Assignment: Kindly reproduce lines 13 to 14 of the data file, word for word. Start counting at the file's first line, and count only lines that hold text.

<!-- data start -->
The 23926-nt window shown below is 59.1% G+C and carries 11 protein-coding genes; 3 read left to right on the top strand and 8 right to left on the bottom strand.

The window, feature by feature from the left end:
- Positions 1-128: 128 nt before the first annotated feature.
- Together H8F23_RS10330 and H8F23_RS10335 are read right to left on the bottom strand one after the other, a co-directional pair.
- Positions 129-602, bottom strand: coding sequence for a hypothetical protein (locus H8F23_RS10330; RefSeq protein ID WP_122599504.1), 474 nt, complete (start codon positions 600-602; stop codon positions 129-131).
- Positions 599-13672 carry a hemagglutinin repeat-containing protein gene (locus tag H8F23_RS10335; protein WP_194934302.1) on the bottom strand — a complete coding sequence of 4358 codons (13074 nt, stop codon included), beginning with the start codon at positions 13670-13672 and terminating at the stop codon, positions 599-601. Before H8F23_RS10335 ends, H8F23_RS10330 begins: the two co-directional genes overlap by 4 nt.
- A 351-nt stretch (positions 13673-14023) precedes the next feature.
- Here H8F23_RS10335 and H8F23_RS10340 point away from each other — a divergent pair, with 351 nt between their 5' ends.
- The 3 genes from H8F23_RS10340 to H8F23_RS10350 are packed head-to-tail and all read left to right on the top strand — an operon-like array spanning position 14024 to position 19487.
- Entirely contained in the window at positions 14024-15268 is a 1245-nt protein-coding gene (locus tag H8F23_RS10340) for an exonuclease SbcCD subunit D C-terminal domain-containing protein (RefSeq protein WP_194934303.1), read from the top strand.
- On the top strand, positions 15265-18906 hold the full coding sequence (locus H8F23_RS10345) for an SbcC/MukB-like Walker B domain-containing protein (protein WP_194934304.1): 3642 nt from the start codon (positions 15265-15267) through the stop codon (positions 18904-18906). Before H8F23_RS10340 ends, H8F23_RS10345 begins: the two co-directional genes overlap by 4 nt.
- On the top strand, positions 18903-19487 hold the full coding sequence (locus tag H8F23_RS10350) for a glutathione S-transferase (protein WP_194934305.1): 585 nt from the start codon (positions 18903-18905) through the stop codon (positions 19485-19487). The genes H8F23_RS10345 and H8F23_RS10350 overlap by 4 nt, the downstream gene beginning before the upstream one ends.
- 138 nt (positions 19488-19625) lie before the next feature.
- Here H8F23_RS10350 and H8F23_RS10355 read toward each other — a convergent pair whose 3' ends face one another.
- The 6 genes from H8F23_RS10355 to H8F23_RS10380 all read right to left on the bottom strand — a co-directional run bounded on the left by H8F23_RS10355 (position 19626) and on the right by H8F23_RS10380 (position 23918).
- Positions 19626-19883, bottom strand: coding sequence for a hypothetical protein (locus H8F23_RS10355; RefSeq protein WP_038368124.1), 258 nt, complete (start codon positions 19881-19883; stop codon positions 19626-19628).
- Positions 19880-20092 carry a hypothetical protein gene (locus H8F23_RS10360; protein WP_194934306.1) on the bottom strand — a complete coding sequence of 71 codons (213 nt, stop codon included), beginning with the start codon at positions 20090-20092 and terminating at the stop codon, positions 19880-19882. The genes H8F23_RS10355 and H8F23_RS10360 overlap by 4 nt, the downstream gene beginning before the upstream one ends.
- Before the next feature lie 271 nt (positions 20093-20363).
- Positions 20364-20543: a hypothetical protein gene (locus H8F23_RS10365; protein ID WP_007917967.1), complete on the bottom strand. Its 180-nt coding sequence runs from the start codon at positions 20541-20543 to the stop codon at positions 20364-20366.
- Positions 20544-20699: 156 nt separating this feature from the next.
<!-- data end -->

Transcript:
- 138 nt (positions 19488-19625) lie before the next feature.
- Here H8F23_RS10350 and H8F23_RS10355 read toward each other — a convergent pair whose 3' ends face one another.